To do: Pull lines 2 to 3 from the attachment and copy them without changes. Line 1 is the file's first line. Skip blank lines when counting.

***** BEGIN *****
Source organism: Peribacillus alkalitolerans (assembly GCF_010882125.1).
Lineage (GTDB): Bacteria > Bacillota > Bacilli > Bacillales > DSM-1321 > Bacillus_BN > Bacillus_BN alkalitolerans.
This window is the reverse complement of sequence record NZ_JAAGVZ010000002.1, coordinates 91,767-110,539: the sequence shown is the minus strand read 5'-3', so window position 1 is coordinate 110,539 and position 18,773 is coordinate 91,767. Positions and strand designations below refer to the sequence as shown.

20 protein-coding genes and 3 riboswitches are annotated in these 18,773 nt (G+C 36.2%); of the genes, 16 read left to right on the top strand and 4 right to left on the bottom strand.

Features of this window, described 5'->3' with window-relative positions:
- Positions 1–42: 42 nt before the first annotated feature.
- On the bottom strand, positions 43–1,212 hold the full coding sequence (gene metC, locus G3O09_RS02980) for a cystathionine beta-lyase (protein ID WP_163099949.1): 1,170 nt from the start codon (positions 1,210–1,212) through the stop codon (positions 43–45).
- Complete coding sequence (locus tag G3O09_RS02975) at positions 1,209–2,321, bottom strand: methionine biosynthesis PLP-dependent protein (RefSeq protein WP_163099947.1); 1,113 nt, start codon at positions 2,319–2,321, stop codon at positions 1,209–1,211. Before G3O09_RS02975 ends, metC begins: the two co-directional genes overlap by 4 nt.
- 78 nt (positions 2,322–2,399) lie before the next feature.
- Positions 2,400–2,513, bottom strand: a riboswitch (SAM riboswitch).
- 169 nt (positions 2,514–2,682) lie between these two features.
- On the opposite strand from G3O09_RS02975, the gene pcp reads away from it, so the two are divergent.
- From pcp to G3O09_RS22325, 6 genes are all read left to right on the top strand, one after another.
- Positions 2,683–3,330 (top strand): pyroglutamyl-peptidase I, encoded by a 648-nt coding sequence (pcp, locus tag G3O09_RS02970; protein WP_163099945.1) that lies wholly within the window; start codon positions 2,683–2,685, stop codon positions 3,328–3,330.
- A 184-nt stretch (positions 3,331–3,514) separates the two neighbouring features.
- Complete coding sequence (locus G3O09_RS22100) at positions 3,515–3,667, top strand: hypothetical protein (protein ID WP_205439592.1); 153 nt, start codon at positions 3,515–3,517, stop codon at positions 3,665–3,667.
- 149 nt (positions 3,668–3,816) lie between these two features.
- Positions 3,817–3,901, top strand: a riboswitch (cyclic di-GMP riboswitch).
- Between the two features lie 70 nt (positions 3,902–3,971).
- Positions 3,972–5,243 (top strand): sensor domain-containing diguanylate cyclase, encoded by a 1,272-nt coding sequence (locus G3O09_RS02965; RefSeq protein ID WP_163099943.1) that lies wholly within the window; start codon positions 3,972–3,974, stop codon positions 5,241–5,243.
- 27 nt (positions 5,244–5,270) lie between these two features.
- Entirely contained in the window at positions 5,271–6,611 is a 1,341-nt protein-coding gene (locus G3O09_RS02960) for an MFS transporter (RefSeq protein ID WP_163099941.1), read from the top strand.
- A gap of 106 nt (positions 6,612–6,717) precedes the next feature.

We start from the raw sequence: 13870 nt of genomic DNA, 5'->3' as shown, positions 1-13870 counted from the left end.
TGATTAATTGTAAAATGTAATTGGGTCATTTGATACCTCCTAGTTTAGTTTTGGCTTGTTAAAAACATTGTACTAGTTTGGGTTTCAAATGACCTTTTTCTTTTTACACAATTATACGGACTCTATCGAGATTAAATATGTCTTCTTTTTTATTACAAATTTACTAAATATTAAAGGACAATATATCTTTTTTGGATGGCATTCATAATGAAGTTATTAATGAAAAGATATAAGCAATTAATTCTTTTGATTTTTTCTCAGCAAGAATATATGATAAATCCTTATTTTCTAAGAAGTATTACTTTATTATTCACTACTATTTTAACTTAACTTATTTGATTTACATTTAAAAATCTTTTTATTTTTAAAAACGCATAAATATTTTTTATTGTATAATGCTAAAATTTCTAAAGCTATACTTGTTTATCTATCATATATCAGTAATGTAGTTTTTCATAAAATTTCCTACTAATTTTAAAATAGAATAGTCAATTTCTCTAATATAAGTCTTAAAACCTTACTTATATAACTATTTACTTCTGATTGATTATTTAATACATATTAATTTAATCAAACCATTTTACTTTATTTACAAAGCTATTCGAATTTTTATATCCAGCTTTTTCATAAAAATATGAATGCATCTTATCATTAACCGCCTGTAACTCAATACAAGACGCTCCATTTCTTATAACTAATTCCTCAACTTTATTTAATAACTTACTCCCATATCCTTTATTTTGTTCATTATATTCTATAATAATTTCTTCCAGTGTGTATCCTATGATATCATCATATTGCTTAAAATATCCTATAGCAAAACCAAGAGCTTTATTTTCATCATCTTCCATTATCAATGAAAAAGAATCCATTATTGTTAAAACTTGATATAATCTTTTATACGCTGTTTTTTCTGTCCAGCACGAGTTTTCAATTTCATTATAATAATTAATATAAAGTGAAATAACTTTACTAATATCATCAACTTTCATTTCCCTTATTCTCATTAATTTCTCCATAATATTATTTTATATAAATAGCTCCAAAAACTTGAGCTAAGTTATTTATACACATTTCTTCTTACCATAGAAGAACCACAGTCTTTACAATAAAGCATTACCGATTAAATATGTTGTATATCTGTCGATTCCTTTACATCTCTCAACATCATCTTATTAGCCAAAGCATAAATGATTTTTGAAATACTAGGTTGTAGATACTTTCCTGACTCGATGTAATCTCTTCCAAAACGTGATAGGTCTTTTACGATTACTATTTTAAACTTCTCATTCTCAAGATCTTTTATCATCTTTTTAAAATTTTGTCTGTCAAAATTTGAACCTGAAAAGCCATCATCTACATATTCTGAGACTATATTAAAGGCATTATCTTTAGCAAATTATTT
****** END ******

Lineage (GTDB): Bacteria > Bacillota > Bacilli > Bacillales > DSM-1321 > Bacillus_BN > Bacillus_BN alkalitolerans.
This window is the reverse complement of sequence record NZ_JAAGVZ010000002.1, coordinates 91,767-110,539: the sequence shown is the minus strand read 5'-3', so window position 1 is coordinate 110,539 and position 18,773 is coordinate 91,767. Positions and strand designations below refer to the sequence as shown.